Trauma center meltdown should never have reached critical stage

June 09, 2002|by TIM ROWLAND

Washington County Hospital's loss of its trauma center is troubling for several pretty obvious reasons. Ambulance crews across the county are waving red flags, and they should.

Ambulances with seriously injured patients will now have to bypass Hagerstown and travel to Bethesda or Baltimore. That will cost the patient lots more money and it will keep valuable ambulances and crews tied up longer, unable to respond to other emergencies.

But of course the greatest cost is time. If this continues, it won't be long before someone dies in the back of an ambulance on I-270, simply because he didn't get to the emergency room soon enough.

In a nutshell, the problem is a shortage of neurosurgeons (to quote the doctors), or a shortage of trauma surgeons willing to fill out the schedule (to quote the hospital).


Part of the trouble is that two of the hospital's five neurosurgeons retired, making it difficult to keep a doctor ready at the emergency room 24 hours a day - as the state requires for certification of a high-tier trauma center.

Some see this as a power struggle between the hospital and the surgeons, which it may very well be.

But when lives are at stake, high ground loses its relevancy.

What the hospital should know is this: It's taking a beating in the eyes of the community, and at a time when it's talking grandly of plans to build a new hospital - probably with the community's support.

That's bad publicity the hospital cannot afford.

Its position is more precarious, coming on the heels of an incident in which it told a highly popular and effective diabetes physician he had to change the way he practiced or leave, because he wasn't bringing in enough revenue.

Many diabetics need help with nutrition, something the doctor rightly preferred to do over the phone - at a great savings of time and money for the patients.

But phone hours are not billable hours, as are office visits. And the hospital wouldn't cover the $300,000 annual loss that occurred simply because the doctor wanted to do the right thing by the patient.

In a day and age when one single patient can quite plausibly rack up $300,000 in expenses for a serious malady all by himself, the hospital's decision struck the community as particularly miserly and uncaring.

And don't get nurses started on the conditions, hours and pay of their jobs at Washington County Hospital.

Community perception is likely to be that the hospital, given its track record, is trying to strong-arm fewer surgeons into performing the same amount of work as a cost-savings measure. That may be entirely untrue - the hospital may simply have a real problem trying to recruit new surgeons to the area.

But no matter what the full story is, it seems fair to say that this is a crisis the hospital administration should have perceived and somehow, some way, found a way to avert.

Are we to believe that the hospital didn't know about the retirements? That the hospital is on such shaky financial footing that it's impossible to make offers to new surgeons that they can't refuse? Those are melon-sized pills for the public to swallow.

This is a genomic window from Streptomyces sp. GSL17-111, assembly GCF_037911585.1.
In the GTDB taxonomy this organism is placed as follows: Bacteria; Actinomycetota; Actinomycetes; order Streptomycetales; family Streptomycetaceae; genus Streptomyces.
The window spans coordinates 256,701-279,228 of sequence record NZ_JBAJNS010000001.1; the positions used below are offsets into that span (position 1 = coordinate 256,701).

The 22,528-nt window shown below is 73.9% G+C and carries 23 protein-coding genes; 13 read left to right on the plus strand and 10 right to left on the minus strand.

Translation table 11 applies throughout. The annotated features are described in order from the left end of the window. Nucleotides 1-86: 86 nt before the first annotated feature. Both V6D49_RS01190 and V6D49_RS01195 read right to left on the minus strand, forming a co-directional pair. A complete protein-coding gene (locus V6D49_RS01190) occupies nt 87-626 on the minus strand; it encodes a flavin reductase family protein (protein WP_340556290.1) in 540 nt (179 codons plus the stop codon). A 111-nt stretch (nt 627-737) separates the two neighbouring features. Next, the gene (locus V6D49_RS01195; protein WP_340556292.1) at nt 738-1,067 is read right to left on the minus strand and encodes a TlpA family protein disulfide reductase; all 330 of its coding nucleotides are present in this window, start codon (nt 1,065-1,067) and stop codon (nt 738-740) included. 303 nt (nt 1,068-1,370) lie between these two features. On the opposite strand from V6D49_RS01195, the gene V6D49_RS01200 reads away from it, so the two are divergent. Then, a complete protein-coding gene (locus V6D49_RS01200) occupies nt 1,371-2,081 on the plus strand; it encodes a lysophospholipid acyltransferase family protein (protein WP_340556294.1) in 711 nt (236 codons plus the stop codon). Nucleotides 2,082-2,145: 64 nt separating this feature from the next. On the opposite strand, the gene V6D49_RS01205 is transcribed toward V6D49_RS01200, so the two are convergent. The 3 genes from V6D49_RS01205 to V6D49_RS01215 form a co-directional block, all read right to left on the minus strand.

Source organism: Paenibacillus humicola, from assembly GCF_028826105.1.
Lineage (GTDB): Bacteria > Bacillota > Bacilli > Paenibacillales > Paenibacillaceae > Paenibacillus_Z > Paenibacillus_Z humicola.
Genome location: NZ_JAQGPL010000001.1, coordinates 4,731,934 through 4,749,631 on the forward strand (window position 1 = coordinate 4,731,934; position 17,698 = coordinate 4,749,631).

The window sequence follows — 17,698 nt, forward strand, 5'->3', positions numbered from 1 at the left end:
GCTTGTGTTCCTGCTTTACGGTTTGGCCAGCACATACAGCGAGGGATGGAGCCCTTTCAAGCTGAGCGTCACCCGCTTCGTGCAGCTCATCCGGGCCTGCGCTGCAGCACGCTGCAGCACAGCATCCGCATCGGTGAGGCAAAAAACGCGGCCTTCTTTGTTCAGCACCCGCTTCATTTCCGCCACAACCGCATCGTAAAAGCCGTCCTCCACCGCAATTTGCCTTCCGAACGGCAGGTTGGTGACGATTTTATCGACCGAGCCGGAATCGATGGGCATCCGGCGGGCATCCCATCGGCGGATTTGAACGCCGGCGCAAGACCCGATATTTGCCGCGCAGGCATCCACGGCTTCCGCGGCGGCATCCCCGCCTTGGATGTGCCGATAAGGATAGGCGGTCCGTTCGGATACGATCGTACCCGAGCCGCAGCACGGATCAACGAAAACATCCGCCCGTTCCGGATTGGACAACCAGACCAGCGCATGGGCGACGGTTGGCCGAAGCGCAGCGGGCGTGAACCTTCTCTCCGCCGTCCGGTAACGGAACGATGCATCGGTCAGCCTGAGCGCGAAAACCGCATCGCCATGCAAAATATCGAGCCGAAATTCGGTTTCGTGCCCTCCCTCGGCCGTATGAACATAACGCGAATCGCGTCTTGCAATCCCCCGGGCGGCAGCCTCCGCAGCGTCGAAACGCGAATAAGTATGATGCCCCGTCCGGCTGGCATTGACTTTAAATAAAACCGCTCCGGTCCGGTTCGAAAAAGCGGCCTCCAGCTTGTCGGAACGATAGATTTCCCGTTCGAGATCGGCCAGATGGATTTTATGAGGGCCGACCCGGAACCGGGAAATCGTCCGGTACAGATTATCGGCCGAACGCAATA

This isn't to say the doctors are completely blameless in the loss of trauma-center status; it's definitely a story with two sides. But the hospital administration should consider that the public will believe here that the bean counters rule the roost, the well-being of the people of the community be damned.

In these days of one health-care fiasco after another nationwide, it would be inadvisable to write off community unrest as "misperception" or "a PR problem."

The community deserves an answer to these questions: If it can afford to build a new hospital, why can't the administration afford to subsidize a highly effective doctor? If it can afford to build a new hospital, why can't it afford to keep its emergency room staffed 24 hours a day? If it can afford a new hospital, why can't it afford to be generous with nurses and staff who are in touch with real people and offer up real care on a daily basis?

In short, the public will need to be assured that the old hospital is run with compassion, with the health of the community at the forefront, before it runs off and builds something new.

As a lawyer, Carl Disque recognizes that an attorney should never represent himself in court. As a blues man, Disque recognizes that it is absolutely essential to grab his sax and represent himself in the blues festival that he and his compatriots founded seven years ago.

Disque and his band members will pick out a little out-of-the-way niche, such as in front of the art museum in City Park, and begin to jam, sort of like an accessory to the main event, complementing the way a sapphire would a diamond broach.

And it's a jewel the Western Maryland Blues Fest has become, a three-day shindig that casts the city of Hagerstown in the best imaginable light and sends thousands back to their homes in other counties and other states remembering us with fondness.

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